The northeastern region of Thailand, known as Isaan, is the country’s largest, and it’s also where some of the country’s best-known dishes originate. Indeed, if you’re someone who eats Thai food with any regularity, it’s likely you’ll be familiar with some of the flavours.
The majority of Isaan is rural, with much of the land given over to agriculture. The climate is hot and dry, with regular periods of drought, which has made people resourceful when it comes to food; the region is known for incorporating a huge variety of creatures into its cuisine, including insects and all manner of wild animals. There’s also liberal use of aromatic herbs — including mint, coriander, dill and sawtooth coriander, to name just a few — whose strong flavours help enhance the flavours of the meat or fish.
Probably as a result of the hot climate, the cuisine tends to be very light — salads and light soups are popular — as well as lean, with very little fat added during cooking. The heat also means food spoils quickly here, so produce tends to be heavily seasoned with salt, acid and chilli, all of which are natural preservatives. For this reason, Isaan cooking features a lot of bold, punchy flavours — and the region’s ubiquitous dipping sauce, nam jim jeaw, is a great case in point. Containing lime, chilli, garlic and fish sauce, it adds a kick to any kind of grilled meat.
Many of Thailand’s fermented foods come from this part of the country. Sai grok isaan, for example, is a sausage made from pork fermented with sticky rice, while the classic local seasoning is pla ra, a sauce made from freshwater fish fermented with salt and rice bran.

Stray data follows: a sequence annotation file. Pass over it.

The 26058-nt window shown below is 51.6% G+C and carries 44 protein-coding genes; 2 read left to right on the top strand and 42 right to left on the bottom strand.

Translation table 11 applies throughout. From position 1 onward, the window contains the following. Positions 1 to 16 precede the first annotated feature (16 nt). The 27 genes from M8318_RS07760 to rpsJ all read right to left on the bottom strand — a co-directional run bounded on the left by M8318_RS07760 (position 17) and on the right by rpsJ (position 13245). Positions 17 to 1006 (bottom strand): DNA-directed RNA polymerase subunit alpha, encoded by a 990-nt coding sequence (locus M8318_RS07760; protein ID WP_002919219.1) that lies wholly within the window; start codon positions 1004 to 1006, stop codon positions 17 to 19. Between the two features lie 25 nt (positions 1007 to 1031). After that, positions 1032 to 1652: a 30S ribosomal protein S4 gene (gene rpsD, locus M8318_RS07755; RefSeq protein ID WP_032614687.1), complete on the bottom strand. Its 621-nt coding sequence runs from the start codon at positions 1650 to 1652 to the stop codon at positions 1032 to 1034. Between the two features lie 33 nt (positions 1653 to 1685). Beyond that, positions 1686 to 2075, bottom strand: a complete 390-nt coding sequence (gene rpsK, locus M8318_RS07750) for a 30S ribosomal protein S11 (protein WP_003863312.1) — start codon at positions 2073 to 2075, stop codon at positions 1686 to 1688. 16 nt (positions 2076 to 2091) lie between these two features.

The most common starch in the region is sticky rice. This dense, chewy form of white rice is beloved of farmers, who often bring it out with them to eat while working in the fields. It’s incredibly filling and high in calories — perfect fuel for a day of physical labour.
This spicy salad is made of ground or finely chopped protein — meat, fish, eggs or even snails. It’s enhanced with roasted chilli flakes, shallots and plenty of fresh herbs, but the ingredient that gives it its distinctive nutty aroma is toasted rice powder.
This light, spicy, tart soup is typically made with spare pork ribs. It uses the same herbs as the better-known tom yum: lemongrass, galangal and kaffir lime leaves. It’s finished with sawtooth coriander and a sprinkling of toasted rice powder.
This salad combines textures and flavours: spiciness, saltiness, sourness, sweetness, umami and sometimes bitterness. Green papaya is a common star ingredient, but it can also be made with vegetables such as cucumber and Thai aubergine. The dressing is made from fish sauce, tamarind, lime juice and palm sugar, but people from Isaan also add pla ra.
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